Cleonice Morcaldi, one of Padre Pio’s spiritual daughters, spoke to Padre Pio just a few days before his death. “Father, please give me at least one word,” Cleonice said to him. He answered, “Love the Madonna and make her loved. Always recite her Rosary. That is the armor against the evils of the world today.” “Is the Madonna close to you?” Cleonice asked. “A Mother,” Padre Pio replied. “All of Paradise is near her.” Padre Pio’s love for Our Lady and for her Rosary supported and sustained him throughout his earthly pilgrimage. Father Domenico Mondrone spoke of Padre Pio’s love for Mary and said: The Rosary was the most beautiful and longest sermon in honor of her, because it lasted the whole of his life. He spoke with the Rosary which he was seen to clutch always in his fingers, the Rosary he clutched in those last instants, almost as though it were the supreme link between the earth he was about to leave and the heavens which opened before him. Padre Pio passed into eternal life very peacefully, very well prepared. He died with his Rosary in his hand. His last words were -Jesus, Mary.

May Jesus always be the pilot of the little boat of your spirit. May Mary be the star which lights the path for you and shows you the surest way to reach the Heavenly Father. –St. Pio of Pietrelcina

Padre Pio left this life in September of 1968; but the mysterious fruitfulness of his long life as a priest and religious, son of St. Francis of Assisi, still continues to act, we may say, with visible crescendo, and in particular in two works that are typically his because they were born of his great heart, open to the love of God and to the brethren -the Prayer Groups and the Home for the Relief of Suffering. –St.Pope John Paul II

~Excerpt from “Pray Hope and Don’t Worry” by Diane Allen~

A Pat on the Back From God

The guardian angels of life sometimes fly so high as to be beyond our sight, but they are always looking down upon us. ~Jean Paul Richter

It was January 1948 when young Father Anthony Zimmerman arrived as a freshly minted Catholic missionary priest at Yokohama port in Japan. He was the first of his order, the Society of the Divine Word, to journey from America after World War II had ended, but he would eventually be joined by many more, along with priests being sent out of China before the communists could catch up with them. Father Anthony still remembered how he felt when his feet touched the pier after riding riding the waves for twelve days. “I felt myself swaying,” he said, “and I watched as my 117 trunks of luggage were lined up for inspection.” Inside were many articles for the war-deprived missionaries: army-surplus shoes, winter underwear, jackets, canned goods, even a bicycle and tiny motorcycle. General Douglas MacArthur had given the word that missionaries were welcome in Japan, and his command apparently cut the red tape—Japanese tax officials gave only a cursory inspection to the luggage, and Father Anthony was waved on to start his new life in Japan. “The missionaries in our Tokyo house gave me a warm welcome that night,” Father Anthony recalled. “We went to chapel right away to thank God for the safe journey. I don’t remember whether I thanked my guardian angel specifically, but I usually kept in touch with him at morning and evening prayers, so I probably nodded to him then, too, asking that he accompany me during my future in Japan.” He went first to a mission in Tajimi, where he would study Japanese and teach English. Those were the days of food and fuel rationing, when Japanese families sold precious heirlooms at bargain prices to buy the necessities necessities of life. As they saw Americans helping them, giving them food and fuel and kind treatment, the environment slowly changed to mutual acceptance and tolerance. Yet living conditions were not comfortable. “Traveling took a long time, there was no flush plumbing, and we didn’t always like the food. When I once asked my superior what that terrible smell was, he answered, ‘Either it’s supper or the toilet.’” Father Anthony added that he commuted on rocky and deserted roads on a little putt-putt motorcycle. “Looking back, I think my guardian angel did not approve of all the risks I took, but I prayed to him daily and tried to keep him on my good side just in case.” By 1950, Father Anthony had relocated to Ehocho parish in Nagoya, but he still commuted to various sites to teach English, visit the hospitalized, and, if the Japanese people were willing, discuss the Christian message of healing and forgiveness.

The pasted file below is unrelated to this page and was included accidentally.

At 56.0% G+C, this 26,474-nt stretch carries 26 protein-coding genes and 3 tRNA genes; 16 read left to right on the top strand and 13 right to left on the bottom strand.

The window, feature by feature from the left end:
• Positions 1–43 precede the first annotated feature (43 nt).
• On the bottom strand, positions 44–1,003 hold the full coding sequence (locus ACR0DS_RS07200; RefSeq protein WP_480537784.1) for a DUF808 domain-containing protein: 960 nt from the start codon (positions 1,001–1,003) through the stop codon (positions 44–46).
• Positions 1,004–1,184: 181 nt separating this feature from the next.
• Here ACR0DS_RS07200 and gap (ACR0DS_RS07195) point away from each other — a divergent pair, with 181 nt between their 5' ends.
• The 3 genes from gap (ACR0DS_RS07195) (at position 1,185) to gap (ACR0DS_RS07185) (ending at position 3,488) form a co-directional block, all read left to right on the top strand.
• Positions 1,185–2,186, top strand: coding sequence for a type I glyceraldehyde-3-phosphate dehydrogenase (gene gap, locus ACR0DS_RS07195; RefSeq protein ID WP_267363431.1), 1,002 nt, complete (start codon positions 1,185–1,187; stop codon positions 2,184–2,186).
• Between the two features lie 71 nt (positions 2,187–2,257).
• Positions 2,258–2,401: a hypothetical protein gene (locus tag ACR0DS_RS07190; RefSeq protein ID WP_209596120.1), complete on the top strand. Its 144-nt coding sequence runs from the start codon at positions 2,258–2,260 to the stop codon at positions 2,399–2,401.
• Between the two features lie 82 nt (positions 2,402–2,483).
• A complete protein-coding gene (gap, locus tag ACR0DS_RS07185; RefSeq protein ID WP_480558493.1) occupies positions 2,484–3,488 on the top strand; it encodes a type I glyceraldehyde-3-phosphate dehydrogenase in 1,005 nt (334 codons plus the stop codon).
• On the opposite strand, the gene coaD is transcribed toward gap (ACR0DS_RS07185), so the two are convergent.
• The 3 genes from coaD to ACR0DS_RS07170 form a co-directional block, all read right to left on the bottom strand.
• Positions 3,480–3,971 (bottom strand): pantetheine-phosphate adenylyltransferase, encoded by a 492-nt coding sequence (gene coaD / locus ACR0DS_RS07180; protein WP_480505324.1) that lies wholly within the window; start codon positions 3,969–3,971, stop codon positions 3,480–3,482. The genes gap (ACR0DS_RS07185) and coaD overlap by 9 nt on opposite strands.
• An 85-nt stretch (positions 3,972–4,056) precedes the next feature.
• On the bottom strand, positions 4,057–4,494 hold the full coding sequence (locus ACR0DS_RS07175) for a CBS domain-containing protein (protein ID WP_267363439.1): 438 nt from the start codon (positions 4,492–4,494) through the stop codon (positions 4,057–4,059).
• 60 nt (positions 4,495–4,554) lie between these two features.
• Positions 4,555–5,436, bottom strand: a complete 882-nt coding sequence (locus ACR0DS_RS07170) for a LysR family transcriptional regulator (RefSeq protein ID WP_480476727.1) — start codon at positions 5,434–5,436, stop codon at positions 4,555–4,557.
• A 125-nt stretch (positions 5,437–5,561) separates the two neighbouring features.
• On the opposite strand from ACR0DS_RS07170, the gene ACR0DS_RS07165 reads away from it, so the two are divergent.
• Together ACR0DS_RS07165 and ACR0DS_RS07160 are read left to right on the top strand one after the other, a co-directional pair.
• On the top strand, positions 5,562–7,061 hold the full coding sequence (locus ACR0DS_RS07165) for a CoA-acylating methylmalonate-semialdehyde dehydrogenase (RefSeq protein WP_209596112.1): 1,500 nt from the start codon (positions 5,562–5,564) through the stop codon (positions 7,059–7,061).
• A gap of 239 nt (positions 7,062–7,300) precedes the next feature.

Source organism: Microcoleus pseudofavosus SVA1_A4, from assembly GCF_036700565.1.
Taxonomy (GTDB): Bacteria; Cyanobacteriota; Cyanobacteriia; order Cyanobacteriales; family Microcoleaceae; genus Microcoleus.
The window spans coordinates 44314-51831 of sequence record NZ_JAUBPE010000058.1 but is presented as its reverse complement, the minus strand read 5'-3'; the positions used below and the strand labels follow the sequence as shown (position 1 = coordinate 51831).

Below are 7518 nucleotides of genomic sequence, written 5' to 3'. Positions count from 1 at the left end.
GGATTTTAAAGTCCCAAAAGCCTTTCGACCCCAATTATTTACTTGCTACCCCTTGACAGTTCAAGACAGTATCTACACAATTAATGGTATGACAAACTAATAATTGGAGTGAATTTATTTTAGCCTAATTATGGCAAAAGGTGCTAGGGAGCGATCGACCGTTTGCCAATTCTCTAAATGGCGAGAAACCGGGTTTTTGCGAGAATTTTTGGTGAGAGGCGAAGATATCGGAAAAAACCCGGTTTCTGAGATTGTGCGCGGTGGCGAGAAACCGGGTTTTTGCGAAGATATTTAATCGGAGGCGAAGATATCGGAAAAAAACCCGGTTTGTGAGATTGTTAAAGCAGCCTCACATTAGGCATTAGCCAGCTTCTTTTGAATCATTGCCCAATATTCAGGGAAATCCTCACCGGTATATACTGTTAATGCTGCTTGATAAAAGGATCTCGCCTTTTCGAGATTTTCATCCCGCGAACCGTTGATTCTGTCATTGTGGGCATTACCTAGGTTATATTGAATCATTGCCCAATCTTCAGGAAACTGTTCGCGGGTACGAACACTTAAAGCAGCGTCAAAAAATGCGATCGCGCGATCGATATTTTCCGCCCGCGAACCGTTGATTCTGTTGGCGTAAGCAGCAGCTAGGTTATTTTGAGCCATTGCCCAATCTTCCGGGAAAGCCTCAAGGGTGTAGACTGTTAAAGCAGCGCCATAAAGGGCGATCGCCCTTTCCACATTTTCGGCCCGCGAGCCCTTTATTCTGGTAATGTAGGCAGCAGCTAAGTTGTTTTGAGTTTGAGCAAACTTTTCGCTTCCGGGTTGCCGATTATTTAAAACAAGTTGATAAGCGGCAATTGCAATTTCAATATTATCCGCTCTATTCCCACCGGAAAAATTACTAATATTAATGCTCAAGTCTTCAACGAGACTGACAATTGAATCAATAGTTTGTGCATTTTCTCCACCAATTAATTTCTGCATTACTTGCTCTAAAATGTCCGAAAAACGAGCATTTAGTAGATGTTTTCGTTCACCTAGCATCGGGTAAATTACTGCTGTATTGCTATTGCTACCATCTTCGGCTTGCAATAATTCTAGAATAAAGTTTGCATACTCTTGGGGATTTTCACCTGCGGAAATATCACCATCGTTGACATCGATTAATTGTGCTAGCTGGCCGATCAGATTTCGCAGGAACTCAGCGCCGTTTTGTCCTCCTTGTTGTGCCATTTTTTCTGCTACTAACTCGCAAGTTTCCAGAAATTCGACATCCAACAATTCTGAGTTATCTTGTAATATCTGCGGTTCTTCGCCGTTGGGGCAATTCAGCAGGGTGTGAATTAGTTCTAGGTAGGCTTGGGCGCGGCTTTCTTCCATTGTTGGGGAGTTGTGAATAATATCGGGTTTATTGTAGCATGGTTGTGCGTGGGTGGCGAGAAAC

On occasion he would make rounds at the Umemori sanitarium for terminally ill tuberculosis patients. It was in the spring of 1950, after a visit to that sanitarium, that something special happened.“After visiting with patients at Umemori, I packed everything into the jeep and started the drive back to Ehocho parish,” he recalled. “I was never good at finding roads, but I drove on anyway, expecting that somehow I would return safely. I was not particularly attentive, being lost in a reverie about the people I had just left.” He was thinking about how desolate they were. In war-ravaged Japan, funds for the care of terminally ill patients were limited. The wait before death was gloomy, bereft of joy and hope. But a few were grateful to be told of God’s love. For them, Father Anthony mused, his spirit still heavy at the sight of all that suffering, for them he could help open the gates of heaven. He was nearing a crossroad now but didn’t realize it was there. He was in a wooded area, trees and shrubs crowding to the road’s edge, and he saw only the continuous path of the road straight ahead. There was no stop sign, and he barreled the jeep onward to get home. Still deep in thought, Father Anthony felt a powerful jolt. The jeep, traveling swiftly forward, began to rock dangerously up and down and from side to side. It was like sitting on top of an earthquake. Was it an earthquake?earthquake? What was happening? Afraid of braking too hard and turning over, Father Anthony came slowly to a stop. And just in time. No more than fifteen yards ahead, an enormous truck came roaring from a side road that was hidden by the foliage and tore through the place where he would have been. “If we had collided, the truck would have totaled both the jeep and me,” he said. “Spontaneously, I looked to heaven to thank God. I relish the moment still.”